Wednesday, May 31, 2006

Mine Safety Bill 'Paused For Improvements' In the House

Well, things are getting curiouser and curiouser in the United States Congress. Last week the Senate unanimously passed a mine safety bill. Unanimous? Mine Safety legislation? Who would have thought that would ever be possible?

And now Republicans in the House, who have spent the past several months resisting mine safety hearings and not introducing legislation, apparently hoping this whole mine safety kerfuffle would just fade away, are now falling all over each other demanding that that a bill be passed now, NOW rather than hold it up even a few days for a few "extreme" improvements that an "irresponsible" Democratic Congressman wants to make. And the United Mineworkers are joining in the chorus to get the bill passed as quickly as possible and on the President's desk.

But Congressman George Miller (D-CA), apparently not wanting to waste a once-in-a-lifetime opportunity to pass really good mine safety legislation, has called for three major improvements in the Senate bill. In a letter to Education and the Workforce Committee Chairman Buck McKeon (R-CA), Miller called for the House to amend the Senate bill to:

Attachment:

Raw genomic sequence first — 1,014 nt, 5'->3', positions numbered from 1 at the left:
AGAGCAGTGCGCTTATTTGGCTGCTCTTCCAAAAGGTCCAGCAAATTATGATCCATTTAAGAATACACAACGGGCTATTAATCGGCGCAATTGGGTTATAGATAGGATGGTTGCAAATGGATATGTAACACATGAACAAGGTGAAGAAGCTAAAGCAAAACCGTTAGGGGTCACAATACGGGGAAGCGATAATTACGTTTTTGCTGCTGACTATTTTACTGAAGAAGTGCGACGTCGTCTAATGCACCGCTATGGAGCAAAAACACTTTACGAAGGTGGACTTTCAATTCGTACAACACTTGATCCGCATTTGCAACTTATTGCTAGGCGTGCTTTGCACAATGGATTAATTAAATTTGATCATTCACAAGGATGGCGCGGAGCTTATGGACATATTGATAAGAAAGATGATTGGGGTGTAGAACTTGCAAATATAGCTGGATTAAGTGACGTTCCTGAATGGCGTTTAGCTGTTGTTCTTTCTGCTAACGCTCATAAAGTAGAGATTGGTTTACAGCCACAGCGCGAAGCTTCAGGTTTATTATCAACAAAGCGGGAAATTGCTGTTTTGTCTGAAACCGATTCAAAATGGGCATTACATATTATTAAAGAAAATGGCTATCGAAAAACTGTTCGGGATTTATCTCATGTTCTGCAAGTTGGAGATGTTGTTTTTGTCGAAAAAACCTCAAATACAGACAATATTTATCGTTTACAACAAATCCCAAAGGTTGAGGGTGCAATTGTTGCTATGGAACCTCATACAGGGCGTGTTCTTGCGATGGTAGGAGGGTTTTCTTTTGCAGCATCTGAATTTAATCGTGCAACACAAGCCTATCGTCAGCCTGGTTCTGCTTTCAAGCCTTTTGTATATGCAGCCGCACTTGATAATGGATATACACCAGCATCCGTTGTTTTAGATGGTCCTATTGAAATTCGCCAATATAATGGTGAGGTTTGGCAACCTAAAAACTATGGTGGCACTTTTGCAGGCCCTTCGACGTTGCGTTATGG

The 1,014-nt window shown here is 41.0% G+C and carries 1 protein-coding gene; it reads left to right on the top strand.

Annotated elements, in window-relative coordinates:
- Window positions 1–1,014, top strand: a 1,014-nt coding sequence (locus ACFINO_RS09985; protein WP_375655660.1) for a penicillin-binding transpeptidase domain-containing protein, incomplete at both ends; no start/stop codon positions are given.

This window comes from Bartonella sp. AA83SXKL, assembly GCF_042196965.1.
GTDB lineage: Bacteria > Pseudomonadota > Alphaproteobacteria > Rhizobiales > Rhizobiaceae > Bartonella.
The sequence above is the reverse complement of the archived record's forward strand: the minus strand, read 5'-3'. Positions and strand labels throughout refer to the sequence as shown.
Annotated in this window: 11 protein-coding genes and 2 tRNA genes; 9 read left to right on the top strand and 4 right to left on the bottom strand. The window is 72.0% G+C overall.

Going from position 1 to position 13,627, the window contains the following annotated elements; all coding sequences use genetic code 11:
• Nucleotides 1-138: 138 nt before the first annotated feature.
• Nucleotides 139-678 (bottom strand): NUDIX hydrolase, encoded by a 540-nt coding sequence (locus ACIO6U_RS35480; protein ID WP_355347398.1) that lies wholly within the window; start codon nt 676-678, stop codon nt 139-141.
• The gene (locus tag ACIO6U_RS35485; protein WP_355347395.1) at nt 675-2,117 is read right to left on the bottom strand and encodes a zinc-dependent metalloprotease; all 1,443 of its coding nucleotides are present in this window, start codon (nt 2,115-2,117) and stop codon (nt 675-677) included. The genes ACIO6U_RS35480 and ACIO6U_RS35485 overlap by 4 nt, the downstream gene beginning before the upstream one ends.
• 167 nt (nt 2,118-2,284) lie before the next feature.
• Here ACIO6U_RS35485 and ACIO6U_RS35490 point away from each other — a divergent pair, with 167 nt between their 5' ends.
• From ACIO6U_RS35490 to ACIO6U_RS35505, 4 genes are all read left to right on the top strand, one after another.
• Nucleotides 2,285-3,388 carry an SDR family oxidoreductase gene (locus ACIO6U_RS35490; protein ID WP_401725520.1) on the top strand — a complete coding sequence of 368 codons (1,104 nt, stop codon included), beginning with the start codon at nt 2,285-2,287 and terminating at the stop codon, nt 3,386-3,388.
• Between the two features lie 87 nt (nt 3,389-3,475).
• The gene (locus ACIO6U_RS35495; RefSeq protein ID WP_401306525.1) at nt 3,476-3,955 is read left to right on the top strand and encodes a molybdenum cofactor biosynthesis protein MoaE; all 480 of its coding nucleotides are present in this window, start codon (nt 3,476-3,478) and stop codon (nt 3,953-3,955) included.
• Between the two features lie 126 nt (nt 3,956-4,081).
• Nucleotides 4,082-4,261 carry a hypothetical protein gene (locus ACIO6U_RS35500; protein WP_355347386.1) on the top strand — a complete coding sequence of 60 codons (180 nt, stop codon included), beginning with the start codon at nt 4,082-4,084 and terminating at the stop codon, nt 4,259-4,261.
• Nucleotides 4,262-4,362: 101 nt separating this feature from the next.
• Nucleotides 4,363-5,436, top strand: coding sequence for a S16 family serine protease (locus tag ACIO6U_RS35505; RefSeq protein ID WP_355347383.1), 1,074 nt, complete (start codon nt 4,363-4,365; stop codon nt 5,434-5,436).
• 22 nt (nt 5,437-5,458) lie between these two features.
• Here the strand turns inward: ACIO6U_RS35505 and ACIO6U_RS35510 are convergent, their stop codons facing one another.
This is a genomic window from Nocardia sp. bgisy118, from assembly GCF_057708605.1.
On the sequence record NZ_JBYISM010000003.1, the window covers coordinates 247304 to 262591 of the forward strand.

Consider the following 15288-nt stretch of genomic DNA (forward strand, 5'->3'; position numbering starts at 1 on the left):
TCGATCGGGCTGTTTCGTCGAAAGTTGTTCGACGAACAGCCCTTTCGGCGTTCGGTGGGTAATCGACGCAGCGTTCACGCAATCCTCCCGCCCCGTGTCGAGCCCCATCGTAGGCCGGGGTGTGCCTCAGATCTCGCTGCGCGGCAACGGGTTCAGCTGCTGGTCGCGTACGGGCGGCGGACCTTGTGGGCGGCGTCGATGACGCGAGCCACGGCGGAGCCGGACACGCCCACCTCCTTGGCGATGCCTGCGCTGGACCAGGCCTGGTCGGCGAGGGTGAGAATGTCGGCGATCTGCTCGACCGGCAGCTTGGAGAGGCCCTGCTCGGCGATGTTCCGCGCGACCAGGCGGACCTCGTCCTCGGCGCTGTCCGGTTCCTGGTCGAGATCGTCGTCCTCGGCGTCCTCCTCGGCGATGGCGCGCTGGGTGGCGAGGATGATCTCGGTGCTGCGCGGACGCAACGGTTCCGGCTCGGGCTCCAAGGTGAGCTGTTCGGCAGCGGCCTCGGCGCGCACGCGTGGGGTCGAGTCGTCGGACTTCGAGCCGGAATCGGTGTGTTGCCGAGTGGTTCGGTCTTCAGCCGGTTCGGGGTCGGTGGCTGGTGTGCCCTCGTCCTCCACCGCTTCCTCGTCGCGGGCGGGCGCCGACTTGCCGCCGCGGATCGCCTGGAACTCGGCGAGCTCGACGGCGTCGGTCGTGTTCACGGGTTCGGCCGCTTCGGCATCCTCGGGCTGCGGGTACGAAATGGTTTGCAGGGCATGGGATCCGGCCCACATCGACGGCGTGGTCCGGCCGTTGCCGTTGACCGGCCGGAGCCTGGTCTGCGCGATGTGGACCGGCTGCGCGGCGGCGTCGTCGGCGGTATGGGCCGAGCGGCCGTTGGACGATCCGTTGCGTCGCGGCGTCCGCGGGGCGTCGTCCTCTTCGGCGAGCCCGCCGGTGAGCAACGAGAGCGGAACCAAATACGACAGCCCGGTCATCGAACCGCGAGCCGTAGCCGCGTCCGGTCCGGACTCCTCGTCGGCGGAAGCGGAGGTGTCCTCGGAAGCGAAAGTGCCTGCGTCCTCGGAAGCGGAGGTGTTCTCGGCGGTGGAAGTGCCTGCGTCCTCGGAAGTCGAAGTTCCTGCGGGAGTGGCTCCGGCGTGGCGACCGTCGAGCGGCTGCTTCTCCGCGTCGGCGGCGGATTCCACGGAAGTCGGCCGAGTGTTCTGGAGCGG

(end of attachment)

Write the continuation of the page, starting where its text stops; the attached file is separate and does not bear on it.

• mandate no less than a two-day supply of oxygen for trapped miners; (The Senate bill doesn’t provide a minimum number of hours or days of air supply that must be provided in these circumstances)

  • mandate, within 15 months, communications and tracking devices to find and communicate with trapped miners;(The Senate bill delays implementation of the devices for three years, despite the fact that countries around the world already provide their miners with devices) and

  • require the federal Mine Safety and Health Administration to regularly inspect miners’ individual oxygen devices, known as self-contained self-rescuers.(The Senate bill would not require MSHA to conduct regular field tests to ensure they are reliable.)